Special Bureaucracy for Foreign Citizens is “Reasonable”?
The Water Authority says that the bureaucracy imposed on a foreign citizen is a “one-time action” and is reasonable and balanced.
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In light of the severe drought experienced by the State of Israel in recent years, it was decided that to reduce water consumption, the monthly water consumption per person would be limited to only three and a half cubic meters per month at a reduced tariff and beyond this the higher tariff would be charged.
Each property will be automatically considered as having two persons in the property. A foreign citizen who is renting and wishes to register his name on the property and add to the number of persons (to get the lower water tariff for them) has to show the water company a passport with a valid visa in addition to other documents required from every Israeli citizen. Besides providing his rental lease, he has to prove his place of residence in an affidavit authenticated by an attorney.
What do these onerous bureaucratic requirements accomplish? Israeli Shortcut wrote a letter to the Water Authority asking: "Why does the corporation require an authenticated affidavit only from a foreign citizen who does not own his property?”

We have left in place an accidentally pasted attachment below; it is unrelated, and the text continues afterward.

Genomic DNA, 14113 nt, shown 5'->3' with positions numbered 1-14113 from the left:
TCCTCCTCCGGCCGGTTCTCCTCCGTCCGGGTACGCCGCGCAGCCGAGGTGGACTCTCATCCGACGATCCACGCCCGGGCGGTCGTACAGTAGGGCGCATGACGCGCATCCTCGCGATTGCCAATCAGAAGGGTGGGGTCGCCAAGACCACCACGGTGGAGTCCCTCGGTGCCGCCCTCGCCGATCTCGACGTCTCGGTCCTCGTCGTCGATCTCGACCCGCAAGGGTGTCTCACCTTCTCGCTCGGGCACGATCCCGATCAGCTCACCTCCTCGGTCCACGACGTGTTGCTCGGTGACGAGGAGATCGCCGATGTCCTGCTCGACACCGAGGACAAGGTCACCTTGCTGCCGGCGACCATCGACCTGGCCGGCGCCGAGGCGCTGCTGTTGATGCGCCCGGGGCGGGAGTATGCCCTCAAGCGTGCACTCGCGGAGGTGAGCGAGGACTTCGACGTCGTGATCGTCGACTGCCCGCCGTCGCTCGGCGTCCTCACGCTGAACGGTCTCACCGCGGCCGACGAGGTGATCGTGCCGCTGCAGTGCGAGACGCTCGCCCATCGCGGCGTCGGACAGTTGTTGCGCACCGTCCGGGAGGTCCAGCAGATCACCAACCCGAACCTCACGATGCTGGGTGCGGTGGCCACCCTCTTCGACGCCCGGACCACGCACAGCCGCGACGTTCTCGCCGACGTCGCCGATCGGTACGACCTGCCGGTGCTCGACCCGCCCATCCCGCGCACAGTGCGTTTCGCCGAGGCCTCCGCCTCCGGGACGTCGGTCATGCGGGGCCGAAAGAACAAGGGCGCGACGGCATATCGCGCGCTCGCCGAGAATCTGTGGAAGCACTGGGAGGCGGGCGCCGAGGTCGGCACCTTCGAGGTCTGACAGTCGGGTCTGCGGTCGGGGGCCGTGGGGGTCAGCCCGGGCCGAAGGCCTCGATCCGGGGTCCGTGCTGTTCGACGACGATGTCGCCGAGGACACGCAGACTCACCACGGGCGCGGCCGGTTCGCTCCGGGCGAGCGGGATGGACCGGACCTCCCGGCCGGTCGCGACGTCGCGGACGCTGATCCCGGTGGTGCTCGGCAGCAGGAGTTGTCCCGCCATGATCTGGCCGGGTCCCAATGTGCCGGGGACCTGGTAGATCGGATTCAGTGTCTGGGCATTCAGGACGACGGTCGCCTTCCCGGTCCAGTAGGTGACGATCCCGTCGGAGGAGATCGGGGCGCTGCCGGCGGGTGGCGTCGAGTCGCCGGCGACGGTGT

The Water Authority's legal bureau replied that while Water Regulations (Recognized Water Determination 2016) stipulate that foreign passport holders living on a property are entitled to benefit from reduced water tariffs, since foreign citizens do not appear in the Population Registry, they are required to bring added proof of residency.
They added: "For a person who immigrated to Israel to live here instead of staying a short time, it is a one-time reasonable and balanced requirement.”
Israeli Shortcut wrote the Water Authority again and showed that the conditions required of foreign residents renting properties do not even achieve their purpose. A foreign citizen who has a student visa may be living in his institution’s dormitory so a student visa means nothing. The only proof that one is living in a property and paying for water is a rental contract or document of ownership, but here the foreign citizen is discriminated over an Israeli by having to provide an authenticated affidavit proving his residence. How does this prove the person and his property’s identity for the water supplier?
Israeli Shortcut believes the State should be proud to give a discount to any Jew who wishes to live in Israel and should eliminate bureaucracy demands hampering this, particularly those that accomplish nothing.
We hope that just as the Water Authority’s previous response was responsible and appropriate, this time too they will give this case the proper consideration and make the necessary changes.